Call Samaritan at 412-741-7430 to sign up for our September/October sessions. The group runs six Thursdays beginning September 20th at 7 p.m. and will take place at the Sharon Community Presbyterian Church in Moon Township.

Thursday, August 9, 2012

Take Care

When someone tells you to “take care,” do you really do it?

I often wonder—how many of us don’t go to the doctor until we reach a point that we’re so sick we can barely get out of bed? I realize everyone is not this way, but I, for one, tend to be. I have to make diligent efforts to avoid putting my physical—and emotional--health on the back burner.

That brings me to a similar issue. We’ve come a long way in our society in recognizing that getting professional help for mental and emotional problems is not a sign of weakness or something to be ashamed of. Seeking counseling is smart and healthy. Why wait until you reach a crisis point?

Whether problems exist in your marriage, family relationships or your own thoughts and behavior, they won’t just go away if left unaddressed. Chances are very good they’ll get worse until they finally reach a crisis point. By then, emotions are out of control, relationships are destroyed and lives are torn apart.

At Samaritan, we not only counsel people who are suffering through difficult times or mental health conditions, but we also provide educational programs. Our holistic and preventive approach to wellness is the hallmark of our services.

For instance, Samaritan has partnered with Twogether Pittsburgh to present a variety of marriage workshops, including Marriage Preparation, Marriage Enrichment, Marriage Mentoring and Sustaining Relationships through Difficulties. There’s something for everyone. It’s exciting, actually, to look deeper into your relationship, identifying both the good stuff and the areas in need of improvement. You can learn how to improve your communication and explore ways to draw closer together. You might even have some good advice to give another couple.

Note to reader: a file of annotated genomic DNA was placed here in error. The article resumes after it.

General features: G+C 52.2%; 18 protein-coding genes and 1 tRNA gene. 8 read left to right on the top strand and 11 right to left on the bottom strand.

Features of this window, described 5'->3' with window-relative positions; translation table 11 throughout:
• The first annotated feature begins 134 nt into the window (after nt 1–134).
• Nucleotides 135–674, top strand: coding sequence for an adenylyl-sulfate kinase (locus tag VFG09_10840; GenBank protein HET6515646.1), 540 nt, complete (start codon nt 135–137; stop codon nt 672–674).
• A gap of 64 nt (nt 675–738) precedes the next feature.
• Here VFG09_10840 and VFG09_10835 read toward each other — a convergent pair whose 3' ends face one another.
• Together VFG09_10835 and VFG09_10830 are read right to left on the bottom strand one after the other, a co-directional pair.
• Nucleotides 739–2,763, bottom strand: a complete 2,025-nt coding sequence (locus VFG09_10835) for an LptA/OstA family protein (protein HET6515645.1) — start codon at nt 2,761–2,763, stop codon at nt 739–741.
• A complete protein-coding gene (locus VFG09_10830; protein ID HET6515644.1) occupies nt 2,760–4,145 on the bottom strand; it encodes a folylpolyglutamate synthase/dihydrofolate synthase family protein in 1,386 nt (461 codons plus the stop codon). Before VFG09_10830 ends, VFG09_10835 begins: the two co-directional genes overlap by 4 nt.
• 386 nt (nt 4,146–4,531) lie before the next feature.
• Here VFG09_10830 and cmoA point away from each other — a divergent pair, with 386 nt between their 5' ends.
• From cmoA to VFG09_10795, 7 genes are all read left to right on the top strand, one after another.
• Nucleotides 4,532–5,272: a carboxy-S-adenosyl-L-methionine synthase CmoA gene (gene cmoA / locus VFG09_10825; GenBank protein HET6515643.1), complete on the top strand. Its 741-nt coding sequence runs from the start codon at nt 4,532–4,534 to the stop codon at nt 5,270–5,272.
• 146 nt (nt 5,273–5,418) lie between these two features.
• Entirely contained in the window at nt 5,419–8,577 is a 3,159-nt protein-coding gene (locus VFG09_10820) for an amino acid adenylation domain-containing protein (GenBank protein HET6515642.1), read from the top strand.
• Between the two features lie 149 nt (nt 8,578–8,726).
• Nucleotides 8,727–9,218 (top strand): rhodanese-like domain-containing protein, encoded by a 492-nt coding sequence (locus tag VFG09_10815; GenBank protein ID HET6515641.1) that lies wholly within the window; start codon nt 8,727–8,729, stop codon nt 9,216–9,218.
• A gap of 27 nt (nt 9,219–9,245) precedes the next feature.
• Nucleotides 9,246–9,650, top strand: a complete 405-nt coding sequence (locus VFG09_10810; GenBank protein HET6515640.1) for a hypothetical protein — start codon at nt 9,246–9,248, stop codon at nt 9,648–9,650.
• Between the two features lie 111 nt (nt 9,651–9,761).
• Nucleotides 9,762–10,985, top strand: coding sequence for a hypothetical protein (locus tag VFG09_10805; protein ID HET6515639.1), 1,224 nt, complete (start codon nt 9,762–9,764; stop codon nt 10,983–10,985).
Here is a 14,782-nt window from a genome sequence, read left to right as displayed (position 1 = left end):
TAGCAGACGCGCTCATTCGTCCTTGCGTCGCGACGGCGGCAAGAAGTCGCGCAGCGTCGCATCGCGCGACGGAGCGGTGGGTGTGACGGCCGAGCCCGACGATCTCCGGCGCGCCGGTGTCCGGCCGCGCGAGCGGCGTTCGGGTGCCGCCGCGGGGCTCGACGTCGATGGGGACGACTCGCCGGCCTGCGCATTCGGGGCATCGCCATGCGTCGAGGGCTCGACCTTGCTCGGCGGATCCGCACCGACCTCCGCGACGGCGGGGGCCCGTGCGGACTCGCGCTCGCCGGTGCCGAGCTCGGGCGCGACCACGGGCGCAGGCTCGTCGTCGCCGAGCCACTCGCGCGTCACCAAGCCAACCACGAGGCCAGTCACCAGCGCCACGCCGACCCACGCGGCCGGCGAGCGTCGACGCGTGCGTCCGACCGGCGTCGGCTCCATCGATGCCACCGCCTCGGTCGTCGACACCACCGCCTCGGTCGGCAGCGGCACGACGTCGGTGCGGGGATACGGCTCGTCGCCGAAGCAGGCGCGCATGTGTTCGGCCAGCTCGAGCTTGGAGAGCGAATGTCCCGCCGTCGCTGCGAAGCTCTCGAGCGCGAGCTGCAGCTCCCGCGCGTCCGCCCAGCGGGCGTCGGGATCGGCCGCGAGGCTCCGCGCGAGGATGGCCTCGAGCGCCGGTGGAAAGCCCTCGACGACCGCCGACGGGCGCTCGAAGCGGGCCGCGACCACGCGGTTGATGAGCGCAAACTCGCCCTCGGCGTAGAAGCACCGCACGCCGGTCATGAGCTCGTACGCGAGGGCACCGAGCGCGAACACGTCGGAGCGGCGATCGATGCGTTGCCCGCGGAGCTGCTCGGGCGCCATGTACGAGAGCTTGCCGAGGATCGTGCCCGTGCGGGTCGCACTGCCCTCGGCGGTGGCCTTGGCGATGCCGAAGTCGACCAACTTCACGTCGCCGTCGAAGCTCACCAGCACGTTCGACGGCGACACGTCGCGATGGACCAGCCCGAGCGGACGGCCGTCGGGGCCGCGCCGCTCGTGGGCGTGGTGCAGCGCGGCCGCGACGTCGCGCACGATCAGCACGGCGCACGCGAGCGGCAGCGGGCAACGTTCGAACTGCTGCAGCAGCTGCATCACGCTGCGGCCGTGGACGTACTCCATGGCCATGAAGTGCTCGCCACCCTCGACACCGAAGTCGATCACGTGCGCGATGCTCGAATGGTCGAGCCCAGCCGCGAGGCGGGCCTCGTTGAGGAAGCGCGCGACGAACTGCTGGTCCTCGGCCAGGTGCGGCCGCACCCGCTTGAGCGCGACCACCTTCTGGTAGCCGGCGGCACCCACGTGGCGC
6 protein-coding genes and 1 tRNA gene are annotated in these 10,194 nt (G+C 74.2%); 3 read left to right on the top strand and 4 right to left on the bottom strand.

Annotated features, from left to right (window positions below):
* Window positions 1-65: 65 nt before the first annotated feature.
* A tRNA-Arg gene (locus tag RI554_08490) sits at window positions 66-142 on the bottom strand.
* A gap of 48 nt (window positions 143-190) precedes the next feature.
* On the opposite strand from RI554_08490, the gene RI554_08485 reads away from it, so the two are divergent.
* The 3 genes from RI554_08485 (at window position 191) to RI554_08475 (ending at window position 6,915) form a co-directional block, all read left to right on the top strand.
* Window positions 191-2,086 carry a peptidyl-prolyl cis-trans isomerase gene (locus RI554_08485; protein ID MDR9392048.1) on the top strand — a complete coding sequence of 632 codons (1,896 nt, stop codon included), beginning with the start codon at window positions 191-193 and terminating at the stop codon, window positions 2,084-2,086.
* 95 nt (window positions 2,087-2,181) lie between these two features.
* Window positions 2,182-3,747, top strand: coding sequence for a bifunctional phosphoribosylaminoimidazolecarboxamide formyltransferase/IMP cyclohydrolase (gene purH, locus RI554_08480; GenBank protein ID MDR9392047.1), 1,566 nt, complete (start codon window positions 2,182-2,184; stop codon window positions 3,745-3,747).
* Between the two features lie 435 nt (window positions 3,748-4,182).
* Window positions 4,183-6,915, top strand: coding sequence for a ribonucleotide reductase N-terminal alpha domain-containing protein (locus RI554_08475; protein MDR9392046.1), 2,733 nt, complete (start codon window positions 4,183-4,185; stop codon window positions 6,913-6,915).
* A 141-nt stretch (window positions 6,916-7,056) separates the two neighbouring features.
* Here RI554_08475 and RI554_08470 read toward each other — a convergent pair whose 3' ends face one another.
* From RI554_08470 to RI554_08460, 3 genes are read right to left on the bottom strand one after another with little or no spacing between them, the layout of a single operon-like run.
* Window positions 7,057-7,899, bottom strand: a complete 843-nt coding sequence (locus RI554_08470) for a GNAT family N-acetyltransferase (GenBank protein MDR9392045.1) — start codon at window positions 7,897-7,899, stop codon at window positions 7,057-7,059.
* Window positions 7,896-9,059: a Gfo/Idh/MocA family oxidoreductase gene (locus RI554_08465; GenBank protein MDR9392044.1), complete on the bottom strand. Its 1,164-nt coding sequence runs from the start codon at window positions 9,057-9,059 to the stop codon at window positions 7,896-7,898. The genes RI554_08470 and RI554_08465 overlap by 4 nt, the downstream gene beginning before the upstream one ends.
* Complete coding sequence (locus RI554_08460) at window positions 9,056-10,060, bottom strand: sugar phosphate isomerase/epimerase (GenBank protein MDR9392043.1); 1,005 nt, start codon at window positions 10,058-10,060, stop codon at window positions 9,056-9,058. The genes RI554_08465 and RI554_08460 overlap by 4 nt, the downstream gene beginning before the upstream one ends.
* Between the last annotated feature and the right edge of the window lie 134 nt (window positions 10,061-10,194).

In addition to marriage workshops, Samaritan provides many other helpful programs to meet the needs of individuals, families, pastors, churches and more.

Until next time, stay well and ENJOY your life. And if you’re not, please take your health and wellness issues off the back burner!

Thursday, July 12, 2012


Grief--we all go through it. It is one of the most painful, stressful and often devastating emotions we will experience during our lifetimes. (I lost my beloved mother two years ago to a dreadful disease.) But how do we know if or when it's time to see a counselor?

Grieving is a normal reaction to loss and can occur not only from the loss of a loved one, but also as a result of losing one's health, job or experiencing other traumatic events.